In previous posts, we have covered the importance of having a clear Desired Outcome and how Awareness is one of your tools to gauge how you are doing. But how do you actually get to the Desired Outcome?
It's all about Choice. Now this may sound way too simple, but as I have mentioned before, simple isn't the same as easy. Choice is not only about what you choose, but how you go about choosing and equally important what you don't choose. Choice is where Awareness and Desired Outcome begin to come together.
You may remember in an earlier post we talked about the notion of "if you don't know where you are going, any road will do." What happens when you do have a good idea about where you are heading and you come to that fork in the road? How do you choose which fork to take? The trite answer is that you choose the fork most likely to get you to your Desired Outcome. Makes sense, doesn't it?
This is where the simple becomes more complex. What options do you have? How do you know which choice will take you closer to your Desired Outcome? How do know which ones will lead you astray? How do you assess your options? What criteria do you use? There are many levels to this, and we are going to address them in increasing depth over the next few weeks.
The first key element we need to examine is that of Responsibility.
For most of us, the word responsibility conjures up images of blame or fault. For others, it is more about duty and obligation. In our usage, we will follow the lead set by Fritz Perls as spelled out in his super little book, Gestalt Therapy Verbatim. Fritz defined responsibility by creating a new spelling for the word: response ability. With this change in spelling, the word takes on a whole new meaning; it becomes less about blame and fault and more about having the ability to respond.
Step 1: Notice when the road forks
As you navigate the road toward your Desired Outcome, you will undoubtedly find forks in the road. At any given fork in the road, you will find yourself with different responses (choices) along with different levels of ability or capability to exercise those responses.
Sometimes the challenge is simply noticing (becoming Aware of) the available options or choices; other times, the issue is more about denying that a choice or response is available.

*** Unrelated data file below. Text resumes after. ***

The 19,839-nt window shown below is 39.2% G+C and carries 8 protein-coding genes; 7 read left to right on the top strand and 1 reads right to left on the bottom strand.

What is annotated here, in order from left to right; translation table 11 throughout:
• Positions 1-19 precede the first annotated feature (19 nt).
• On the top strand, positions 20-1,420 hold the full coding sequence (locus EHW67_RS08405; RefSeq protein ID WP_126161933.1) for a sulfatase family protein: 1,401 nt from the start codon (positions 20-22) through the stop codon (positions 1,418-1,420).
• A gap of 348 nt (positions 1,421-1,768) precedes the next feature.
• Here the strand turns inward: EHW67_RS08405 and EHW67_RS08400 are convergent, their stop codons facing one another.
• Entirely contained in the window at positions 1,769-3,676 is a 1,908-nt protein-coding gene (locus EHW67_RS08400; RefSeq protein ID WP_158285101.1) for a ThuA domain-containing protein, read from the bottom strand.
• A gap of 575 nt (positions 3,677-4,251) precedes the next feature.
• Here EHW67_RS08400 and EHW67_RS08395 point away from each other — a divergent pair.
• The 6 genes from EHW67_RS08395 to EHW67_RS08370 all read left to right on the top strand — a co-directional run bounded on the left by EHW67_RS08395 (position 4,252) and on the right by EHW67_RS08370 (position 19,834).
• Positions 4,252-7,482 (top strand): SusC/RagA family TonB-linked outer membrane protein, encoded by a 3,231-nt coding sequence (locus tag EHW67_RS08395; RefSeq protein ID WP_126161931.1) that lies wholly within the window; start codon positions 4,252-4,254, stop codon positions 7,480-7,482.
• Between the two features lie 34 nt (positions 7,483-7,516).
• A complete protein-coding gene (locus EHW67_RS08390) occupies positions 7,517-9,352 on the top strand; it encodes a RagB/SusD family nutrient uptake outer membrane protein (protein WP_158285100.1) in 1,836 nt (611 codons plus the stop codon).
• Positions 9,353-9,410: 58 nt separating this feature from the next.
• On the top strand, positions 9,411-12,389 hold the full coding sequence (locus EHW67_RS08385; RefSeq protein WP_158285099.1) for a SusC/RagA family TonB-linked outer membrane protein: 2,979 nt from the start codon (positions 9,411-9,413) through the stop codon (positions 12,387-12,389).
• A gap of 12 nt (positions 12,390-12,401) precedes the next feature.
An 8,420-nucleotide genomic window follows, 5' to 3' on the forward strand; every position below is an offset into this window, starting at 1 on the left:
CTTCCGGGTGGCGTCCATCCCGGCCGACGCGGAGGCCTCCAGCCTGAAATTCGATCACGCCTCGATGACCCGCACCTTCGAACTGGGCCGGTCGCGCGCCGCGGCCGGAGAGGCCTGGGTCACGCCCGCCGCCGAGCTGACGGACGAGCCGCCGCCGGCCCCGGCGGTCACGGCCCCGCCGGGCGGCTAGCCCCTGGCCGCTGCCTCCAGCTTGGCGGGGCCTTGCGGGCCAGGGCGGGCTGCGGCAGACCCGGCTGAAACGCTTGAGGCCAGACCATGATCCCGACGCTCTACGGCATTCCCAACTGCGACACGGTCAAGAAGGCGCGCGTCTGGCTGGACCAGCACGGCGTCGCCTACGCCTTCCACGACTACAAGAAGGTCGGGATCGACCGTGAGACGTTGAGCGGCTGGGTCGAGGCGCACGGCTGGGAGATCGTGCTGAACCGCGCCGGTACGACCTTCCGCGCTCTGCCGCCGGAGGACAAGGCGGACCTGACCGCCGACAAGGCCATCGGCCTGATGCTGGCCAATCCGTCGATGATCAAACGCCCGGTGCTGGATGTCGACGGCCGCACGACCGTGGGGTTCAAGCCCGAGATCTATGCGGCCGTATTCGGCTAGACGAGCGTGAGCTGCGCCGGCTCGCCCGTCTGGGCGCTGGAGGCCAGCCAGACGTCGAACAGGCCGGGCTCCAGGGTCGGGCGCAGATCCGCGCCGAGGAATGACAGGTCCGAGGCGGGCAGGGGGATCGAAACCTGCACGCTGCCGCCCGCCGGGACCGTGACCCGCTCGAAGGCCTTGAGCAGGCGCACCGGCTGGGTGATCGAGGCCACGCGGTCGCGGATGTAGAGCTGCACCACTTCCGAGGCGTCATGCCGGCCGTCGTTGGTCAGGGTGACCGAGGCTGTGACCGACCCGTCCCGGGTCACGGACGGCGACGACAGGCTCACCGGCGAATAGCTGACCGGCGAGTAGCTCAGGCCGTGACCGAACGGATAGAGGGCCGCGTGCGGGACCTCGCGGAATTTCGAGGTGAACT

Failing to perceive an available option or denying that any are available both tend to wind up in the same unsatisfactory end result - feeling stuck, trapped and at a dead end Both are extremely ineffective and eventually sap us of our strength, creativity and sense of ability.
We'll look at the choice or response side of response-ability in a later post; for now, let's examine the ability side of the equation.
Step 2: Getting clear on the options you have and where they will take you.
There may be a handful of options in front of you, any of which might get you where you are going. Start by assembling as complete a list as you can of all the options that are available to you. Write them down if you have to, especially if this is a big decision. Now examine each fork in the road, and make your best guesstimate about where it will take you and which one seems most likely to get you to your Desired Outcome.
Don't worry about getting it perfectly right, just about being directionally correct. If things don't work perfectly, you can always return to the fork and make a new choice. Or perhaps make other choices downstream.
Step 3: Evaluate your ability to make those different options work
Now that you are aware of choices that are available, the next step is to assess your ability to exercise any particular option. If you don't do an honest self-assessment, you may wind up ill-equipped to handle what lies ahead.
A key question to ask when faced with different choices: "what is my current ability to exercise each of the options?" The answer can range anywhere from "of course I can" to "not even close."